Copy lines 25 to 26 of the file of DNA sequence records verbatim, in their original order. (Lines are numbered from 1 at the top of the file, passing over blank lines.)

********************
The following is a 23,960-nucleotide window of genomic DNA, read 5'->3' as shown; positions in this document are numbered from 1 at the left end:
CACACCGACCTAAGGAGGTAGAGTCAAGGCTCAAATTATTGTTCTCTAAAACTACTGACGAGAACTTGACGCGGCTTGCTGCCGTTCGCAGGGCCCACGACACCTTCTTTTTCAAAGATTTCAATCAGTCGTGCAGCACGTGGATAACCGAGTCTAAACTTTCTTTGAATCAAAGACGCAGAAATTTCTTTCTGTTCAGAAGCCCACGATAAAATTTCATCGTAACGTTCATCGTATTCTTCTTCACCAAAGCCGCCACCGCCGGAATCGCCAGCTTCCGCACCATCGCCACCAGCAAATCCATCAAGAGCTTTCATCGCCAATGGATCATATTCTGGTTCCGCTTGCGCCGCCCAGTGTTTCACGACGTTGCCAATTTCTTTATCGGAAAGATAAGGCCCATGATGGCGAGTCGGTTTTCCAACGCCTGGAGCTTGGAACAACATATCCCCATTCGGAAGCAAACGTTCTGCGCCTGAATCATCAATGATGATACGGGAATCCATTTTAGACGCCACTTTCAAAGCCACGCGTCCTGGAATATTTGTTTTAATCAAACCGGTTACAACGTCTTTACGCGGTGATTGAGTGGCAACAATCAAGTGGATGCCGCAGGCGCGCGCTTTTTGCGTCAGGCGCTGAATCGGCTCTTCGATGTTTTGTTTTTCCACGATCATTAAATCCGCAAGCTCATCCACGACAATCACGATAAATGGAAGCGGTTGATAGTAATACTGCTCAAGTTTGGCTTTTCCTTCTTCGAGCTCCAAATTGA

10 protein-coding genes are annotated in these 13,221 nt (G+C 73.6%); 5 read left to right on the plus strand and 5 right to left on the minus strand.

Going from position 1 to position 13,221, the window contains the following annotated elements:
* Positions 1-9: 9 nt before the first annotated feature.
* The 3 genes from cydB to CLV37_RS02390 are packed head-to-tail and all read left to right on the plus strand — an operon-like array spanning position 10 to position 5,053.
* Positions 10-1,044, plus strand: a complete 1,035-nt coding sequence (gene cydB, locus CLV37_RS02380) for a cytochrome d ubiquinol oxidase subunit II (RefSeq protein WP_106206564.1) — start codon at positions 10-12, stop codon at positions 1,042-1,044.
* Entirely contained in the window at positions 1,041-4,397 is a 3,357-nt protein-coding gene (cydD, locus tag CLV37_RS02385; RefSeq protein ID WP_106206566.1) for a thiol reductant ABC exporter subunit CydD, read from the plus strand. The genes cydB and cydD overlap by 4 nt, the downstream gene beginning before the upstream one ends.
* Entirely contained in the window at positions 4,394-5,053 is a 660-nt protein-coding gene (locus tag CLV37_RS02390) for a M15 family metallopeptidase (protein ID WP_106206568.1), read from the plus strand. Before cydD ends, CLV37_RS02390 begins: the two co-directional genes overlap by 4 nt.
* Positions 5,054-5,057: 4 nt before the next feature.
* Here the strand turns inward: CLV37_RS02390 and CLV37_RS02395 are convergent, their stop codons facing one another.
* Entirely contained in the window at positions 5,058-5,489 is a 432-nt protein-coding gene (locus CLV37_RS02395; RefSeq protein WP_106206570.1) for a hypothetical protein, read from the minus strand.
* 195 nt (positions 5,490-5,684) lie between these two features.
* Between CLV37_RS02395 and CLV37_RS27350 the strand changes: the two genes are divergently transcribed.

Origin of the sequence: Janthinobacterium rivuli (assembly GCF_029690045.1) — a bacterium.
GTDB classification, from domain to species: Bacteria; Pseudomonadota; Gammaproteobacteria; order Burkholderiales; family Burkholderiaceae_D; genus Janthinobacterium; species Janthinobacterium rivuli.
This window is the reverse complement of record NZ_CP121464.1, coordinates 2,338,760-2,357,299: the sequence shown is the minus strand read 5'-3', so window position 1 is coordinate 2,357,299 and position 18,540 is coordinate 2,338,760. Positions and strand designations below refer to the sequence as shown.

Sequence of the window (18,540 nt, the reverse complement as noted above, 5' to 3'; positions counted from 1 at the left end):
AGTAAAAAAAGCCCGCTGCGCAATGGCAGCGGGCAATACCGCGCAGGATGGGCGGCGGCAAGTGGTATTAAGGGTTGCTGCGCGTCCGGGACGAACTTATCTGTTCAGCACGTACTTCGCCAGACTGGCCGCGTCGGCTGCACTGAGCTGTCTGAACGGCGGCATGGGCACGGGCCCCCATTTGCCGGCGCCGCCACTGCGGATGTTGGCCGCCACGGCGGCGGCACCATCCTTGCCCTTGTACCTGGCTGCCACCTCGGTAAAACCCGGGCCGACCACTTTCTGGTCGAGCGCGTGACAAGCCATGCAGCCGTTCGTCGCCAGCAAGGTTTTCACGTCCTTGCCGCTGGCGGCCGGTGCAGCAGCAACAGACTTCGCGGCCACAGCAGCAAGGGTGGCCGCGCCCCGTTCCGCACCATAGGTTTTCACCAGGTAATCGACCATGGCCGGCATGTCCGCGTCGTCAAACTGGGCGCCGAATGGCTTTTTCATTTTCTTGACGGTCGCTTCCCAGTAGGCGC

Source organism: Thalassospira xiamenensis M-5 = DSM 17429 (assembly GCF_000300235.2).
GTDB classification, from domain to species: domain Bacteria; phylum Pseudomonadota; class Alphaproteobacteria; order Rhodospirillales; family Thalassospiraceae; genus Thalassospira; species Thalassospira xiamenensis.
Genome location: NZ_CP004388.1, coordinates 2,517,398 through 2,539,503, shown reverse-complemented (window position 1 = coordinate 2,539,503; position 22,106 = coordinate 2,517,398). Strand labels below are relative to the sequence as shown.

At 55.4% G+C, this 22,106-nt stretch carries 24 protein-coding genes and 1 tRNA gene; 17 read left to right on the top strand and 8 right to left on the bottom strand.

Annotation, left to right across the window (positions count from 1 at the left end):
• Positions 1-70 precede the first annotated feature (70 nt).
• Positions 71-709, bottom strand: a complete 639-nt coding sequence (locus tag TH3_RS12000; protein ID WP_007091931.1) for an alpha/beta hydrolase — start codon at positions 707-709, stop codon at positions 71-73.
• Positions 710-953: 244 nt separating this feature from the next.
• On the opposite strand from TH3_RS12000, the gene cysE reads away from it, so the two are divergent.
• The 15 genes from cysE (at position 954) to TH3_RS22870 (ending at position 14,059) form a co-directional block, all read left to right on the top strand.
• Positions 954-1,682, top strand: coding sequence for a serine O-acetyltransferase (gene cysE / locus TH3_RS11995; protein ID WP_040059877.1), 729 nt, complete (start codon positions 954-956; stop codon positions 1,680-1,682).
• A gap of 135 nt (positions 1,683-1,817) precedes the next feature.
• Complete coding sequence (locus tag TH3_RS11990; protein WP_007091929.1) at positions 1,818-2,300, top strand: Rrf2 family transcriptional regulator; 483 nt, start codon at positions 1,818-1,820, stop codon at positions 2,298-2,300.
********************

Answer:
• Positions 1-70 precede the first annotated feature (70 nt).
• Positions 71-709, bottom strand: a complete 639-nt coding sequence (locus tag TH3_RS12000; protein ID WP_007091931.1) for an alpha/beta hydrolase — start codon at positions 707-709, stop codon at positions 71-73.